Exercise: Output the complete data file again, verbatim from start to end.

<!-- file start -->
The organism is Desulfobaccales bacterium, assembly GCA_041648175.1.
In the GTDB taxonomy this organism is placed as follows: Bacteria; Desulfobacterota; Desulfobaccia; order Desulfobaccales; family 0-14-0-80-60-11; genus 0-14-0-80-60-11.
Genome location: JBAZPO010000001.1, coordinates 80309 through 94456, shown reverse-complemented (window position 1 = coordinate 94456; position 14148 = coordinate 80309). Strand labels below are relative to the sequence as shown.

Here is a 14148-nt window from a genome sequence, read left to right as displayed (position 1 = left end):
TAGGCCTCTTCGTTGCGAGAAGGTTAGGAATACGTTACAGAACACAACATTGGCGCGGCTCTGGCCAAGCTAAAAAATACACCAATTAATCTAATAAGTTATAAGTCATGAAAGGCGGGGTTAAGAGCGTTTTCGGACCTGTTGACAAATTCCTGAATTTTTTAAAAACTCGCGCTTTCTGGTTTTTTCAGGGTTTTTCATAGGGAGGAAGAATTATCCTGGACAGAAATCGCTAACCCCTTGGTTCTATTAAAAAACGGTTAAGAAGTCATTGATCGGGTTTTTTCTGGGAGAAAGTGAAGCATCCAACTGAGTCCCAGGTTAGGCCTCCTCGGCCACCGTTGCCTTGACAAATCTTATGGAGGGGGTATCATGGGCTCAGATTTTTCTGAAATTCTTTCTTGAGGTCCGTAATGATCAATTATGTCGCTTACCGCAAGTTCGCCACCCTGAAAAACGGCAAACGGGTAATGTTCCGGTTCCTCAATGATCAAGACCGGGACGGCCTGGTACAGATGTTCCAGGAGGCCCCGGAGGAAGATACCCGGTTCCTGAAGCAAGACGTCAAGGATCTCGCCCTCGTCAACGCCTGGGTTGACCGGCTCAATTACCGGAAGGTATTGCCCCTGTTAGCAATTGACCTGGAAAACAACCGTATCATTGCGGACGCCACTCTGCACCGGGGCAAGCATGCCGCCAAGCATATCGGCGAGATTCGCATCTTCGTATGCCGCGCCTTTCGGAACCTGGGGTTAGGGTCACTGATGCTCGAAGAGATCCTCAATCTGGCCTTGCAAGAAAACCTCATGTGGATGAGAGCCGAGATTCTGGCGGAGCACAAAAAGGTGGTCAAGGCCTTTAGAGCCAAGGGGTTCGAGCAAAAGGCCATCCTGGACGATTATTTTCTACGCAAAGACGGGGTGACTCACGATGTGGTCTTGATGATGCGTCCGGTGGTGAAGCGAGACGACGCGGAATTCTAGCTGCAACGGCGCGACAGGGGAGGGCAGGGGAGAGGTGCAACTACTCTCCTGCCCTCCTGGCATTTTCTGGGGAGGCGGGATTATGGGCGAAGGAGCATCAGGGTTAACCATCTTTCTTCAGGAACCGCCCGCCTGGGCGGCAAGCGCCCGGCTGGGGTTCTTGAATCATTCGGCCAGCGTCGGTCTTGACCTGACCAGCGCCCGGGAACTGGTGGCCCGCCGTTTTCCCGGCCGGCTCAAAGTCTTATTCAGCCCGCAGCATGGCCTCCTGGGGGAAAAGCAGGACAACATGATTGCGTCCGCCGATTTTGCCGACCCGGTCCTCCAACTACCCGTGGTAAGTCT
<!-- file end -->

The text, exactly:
The organism is Desulfobaccales bacterium, assembly GCA_041648175.1.
In the GTDB taxonomy this organism is placed as follows: Bacteria; Desulfobacterota; Desulfobaccia; order Desulfobaccales; family 0-14-0-80-60-11; genus 0-14-0-80-60-11.
Genome location: JBAZPO010000001.1, coordinates 80309 through 94456, shown reverse-complemented (window position 1 = coordinate 94456; position 14148 = coordinate 80309). Strand labels below are relative to the sequence as shown.

Here is a 14148-nt window from a genome sequence, read left to right as displayed (position 1 = left end):
TAGGCCTCTTCGTTGCGAGAAGGTTAGGAATACGTTACAGAACACAACATTGGCGCGGCTCTGGCCAAGCTAAAAAATACACCAATTAATCTAATAAGTTATAAGTCATGAAAGGCGGGGTTAAGAGCGTTTTCGGACCTGTTGACAAATTCCTGAATTTTTTAAAAACTCGCGCTTTCTGGTTTTTTCAGGGTTTTTCATAGGGAGGAAGAATTATCCTGGACAGAAATCGCTAACCCCTTGGTTCTATTAAAAAACGGTTAAGAAGTCATTGATCGGGTTTTTTCTGGGAGAAAGTGAAGCATCCAACTGAGTCCCAGGTTAGGCCTCCTCGGCCACCGTTGCCTTGACAAATCTTATGGAGGGGGTATCATGGGCTCAGATTTTTCTGAAATTCTTTCTTGAGGTCCGTAATGATCAATTATGTCGCTTACCGCAAGTTCGCCACCCTGAAAAACGGCAAACGGGTAATGTTCCGGTTCCTCAATGATCAAGACCGGGACGGCCTGGTACAGATGTTCCAGGAGGCCCCGGAGGAAGATACCCGGTTCCTGAAGCAAGACGTCAAGGATCTCGCCCTCGTCAACGCCTGGGTTGACCGGCTCAATTACCGGAAGGTATTGCCCCTGTTAGCAATTGACCTGGAAAACAACCGTATCATTGCGGACGCCACTCTGCACCGGGGCAAGCATGCCGCCAAGCATATCGGCGAGATTCGCATCTTCGTATGCCGCGCCTTTCGGAACCTGGGGTTAGGGTCACTGATGCTCGAAGAGATCCTCAATCTGGCCTTGCAAGAAAACCTCATGTGGATGAGAGCCGAGATTCTGGCGGAGCACAAAAAGGTGGTCAAGGCCTTTAGAGCCAAGGGGTTCGAGCAAAAGGCCATCCTGGACGATTATTTTCTACGCAAAGACGGGGTGACTCACGATGTGGTCTTGATGATGCGTCCGGTGGTGAAGCGAGACGACGCGGAATTCTAGCTGCAACGGCGCGACAGGGGAGGGCAGGGGAGAGGTGCAACTACTCTCCTGCCCTCCTGGCATTTTCTGGGGAGGCGGGATTATGGGCGAAGGAGCATCAGGGTTAACCATCTTTCTTCAGGAACCGCCCGCCTGGGCGGCAAGCGCCCGGCTGGGGTTCTTGAATCATTCGGCCAGCGTCGGTCTTGACCTGACCAGCGCCCGGGAACTGGTGGCCCGCCGTTTTCCCGGCCGGCTCAAAGTCTTATTCAGCCCGCAGCATGGCCTCCTGGGGGAAAAGCAGGACAACATGATTGCGTCCGCCGATTTTGCCGACCCGGTCCTCCAACTACCCGTGGTAAGTCT